The “Write Your Heart Out” event manifested after a hours-long brainstorming session among the thirteen-resident assistants at the Center Pointe Suites here on the UWG Carrollton campus. The event was held on Monday, Oct. 23 at 5 p.m. in the Center Pointe Suites Classroom. The event focused on creating a space for students to de-stress by writing about any issue weighing on their heart.
In line with Housing and Residential Life guidelines, all Resident Assistants are required to organize and lead at least one student event per semester. Planned events must align with one of three educational pillars that support the model of Housing and Residential Life. The pillars are Placemaking and Belonging, Health and Wellness and Academic Achievement. These pillars serve to ensure the Housing Directive that each student has a well-rounded campus experience.
Student events are planned and hosted by Resident Assistants who live in one of the eight Residence Halls on campus.
“Write Your Heart Out” leader Daisy Rowser-Grier defines herself as an Engagement RA.
“An Engagement RA focuses primarily on ways to get other residents involved with the many student planned events on campus,” said Rowser-Grier. “[It gives me] more control over what takes place on campus.”
Being an event planner also helps Rowser-Grier understand what type of lessons or objectives need to be shared with the incoming student body. She chose the Health and Wellness pillar to create a safe space for students to come together, socialize and write about anything that may be a pressing issue. Although Center Pointe Suites houses mostly incoming freshmen the “Write Your Heart Out” event was open to all students.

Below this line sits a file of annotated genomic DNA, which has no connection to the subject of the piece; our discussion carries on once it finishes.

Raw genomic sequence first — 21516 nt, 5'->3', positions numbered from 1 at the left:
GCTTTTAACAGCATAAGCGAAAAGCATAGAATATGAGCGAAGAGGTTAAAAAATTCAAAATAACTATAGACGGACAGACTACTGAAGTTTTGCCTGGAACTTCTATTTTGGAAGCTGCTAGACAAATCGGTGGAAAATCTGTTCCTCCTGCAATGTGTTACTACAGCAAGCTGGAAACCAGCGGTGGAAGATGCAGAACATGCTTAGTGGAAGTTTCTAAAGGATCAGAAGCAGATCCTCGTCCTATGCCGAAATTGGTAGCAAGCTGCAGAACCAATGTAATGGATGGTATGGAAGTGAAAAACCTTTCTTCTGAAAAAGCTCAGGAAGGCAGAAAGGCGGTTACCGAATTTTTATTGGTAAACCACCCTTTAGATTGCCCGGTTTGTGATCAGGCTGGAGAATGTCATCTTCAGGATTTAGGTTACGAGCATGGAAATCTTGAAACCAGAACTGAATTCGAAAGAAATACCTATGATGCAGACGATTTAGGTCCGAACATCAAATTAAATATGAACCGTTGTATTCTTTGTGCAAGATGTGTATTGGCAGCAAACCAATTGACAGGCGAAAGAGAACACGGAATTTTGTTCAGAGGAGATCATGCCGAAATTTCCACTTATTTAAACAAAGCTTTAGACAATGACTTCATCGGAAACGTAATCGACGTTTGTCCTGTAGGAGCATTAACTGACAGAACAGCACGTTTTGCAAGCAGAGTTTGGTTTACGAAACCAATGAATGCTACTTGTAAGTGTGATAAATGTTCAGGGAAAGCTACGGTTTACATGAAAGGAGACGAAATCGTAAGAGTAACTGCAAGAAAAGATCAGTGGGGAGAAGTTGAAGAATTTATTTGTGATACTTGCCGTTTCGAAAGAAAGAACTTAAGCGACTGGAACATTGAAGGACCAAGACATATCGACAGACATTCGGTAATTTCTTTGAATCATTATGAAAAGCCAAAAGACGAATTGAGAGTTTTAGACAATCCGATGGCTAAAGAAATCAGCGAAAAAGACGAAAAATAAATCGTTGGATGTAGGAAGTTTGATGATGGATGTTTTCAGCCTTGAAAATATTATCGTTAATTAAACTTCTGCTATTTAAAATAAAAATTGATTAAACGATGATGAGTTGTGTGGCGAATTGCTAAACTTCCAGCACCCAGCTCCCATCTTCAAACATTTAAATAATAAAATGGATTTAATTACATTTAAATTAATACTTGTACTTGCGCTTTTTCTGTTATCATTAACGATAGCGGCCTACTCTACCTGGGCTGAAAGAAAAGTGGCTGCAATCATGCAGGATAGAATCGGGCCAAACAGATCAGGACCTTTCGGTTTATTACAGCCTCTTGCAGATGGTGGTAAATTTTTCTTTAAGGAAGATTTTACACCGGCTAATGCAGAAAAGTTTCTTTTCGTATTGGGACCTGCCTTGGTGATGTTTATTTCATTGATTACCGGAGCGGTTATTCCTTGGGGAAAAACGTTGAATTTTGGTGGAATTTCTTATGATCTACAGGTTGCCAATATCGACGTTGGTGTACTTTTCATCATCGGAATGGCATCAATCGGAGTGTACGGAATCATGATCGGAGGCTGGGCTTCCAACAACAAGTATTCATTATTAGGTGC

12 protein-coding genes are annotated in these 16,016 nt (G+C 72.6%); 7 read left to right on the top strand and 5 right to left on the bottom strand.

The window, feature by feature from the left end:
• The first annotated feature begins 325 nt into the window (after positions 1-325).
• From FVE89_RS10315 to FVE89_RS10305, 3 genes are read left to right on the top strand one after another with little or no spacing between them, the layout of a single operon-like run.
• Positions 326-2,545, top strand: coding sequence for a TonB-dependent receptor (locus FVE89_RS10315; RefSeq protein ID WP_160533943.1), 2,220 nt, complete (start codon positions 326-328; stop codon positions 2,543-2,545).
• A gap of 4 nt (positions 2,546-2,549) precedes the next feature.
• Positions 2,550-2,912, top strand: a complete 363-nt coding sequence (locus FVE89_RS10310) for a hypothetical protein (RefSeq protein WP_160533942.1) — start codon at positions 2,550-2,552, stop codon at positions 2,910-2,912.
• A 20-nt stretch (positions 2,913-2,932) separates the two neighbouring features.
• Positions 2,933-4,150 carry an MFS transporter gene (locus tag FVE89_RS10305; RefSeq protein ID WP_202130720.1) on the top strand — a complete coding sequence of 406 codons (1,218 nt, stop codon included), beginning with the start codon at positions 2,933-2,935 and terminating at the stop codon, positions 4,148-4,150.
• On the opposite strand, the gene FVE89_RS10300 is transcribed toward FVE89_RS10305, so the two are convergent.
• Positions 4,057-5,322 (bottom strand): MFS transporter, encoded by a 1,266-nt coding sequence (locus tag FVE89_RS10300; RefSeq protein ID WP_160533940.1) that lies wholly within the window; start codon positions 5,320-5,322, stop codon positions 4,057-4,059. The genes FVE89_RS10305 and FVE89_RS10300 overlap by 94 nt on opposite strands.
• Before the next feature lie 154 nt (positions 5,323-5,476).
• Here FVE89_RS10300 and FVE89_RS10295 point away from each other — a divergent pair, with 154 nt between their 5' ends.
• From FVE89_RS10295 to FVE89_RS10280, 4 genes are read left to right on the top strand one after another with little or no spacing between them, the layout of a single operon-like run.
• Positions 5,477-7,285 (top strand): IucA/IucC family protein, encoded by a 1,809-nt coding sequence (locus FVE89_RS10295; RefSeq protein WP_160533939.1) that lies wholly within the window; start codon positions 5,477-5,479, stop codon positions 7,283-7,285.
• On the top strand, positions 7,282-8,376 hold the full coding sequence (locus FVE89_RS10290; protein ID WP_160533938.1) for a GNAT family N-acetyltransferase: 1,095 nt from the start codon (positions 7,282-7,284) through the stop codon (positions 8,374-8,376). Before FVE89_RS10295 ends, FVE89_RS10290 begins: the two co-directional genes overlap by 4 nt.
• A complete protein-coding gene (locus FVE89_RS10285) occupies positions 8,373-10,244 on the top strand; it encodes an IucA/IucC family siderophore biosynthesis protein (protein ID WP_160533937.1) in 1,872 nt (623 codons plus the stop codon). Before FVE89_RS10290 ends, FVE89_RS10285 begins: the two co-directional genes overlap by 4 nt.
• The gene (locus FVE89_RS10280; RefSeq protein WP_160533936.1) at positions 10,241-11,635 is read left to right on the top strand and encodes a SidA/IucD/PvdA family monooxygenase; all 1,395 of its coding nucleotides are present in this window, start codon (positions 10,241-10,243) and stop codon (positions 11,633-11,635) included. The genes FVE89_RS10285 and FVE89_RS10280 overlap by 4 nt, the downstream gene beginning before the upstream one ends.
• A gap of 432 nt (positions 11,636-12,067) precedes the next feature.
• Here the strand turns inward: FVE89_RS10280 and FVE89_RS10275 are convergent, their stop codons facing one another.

Attending students were given journals which they could then decorate with various decals and colored markers before placing their words on paper. Rowser-Grier created an open space which encouraged healthy student interaction lining up with support of student Health and Wellness.
Student engagement was highlighted as students creatively signed each other’s journals as discussion focused on how and why each attendee chose to design their journal. The room became almost silent as the sound of pencil hitting paper filled the CPS Classroom.
“Many times students have feelings they are not willing to share out loud and writing allows them to de-stress without fear,” said Shea Hott, one of the RA’s involved.
Afterwards, students were given the opportunity to share their writings with other students if they so choose.
“As a form of healthy release, it is a good idea for students to write out feelings they choose not to express verbally,” said Hott.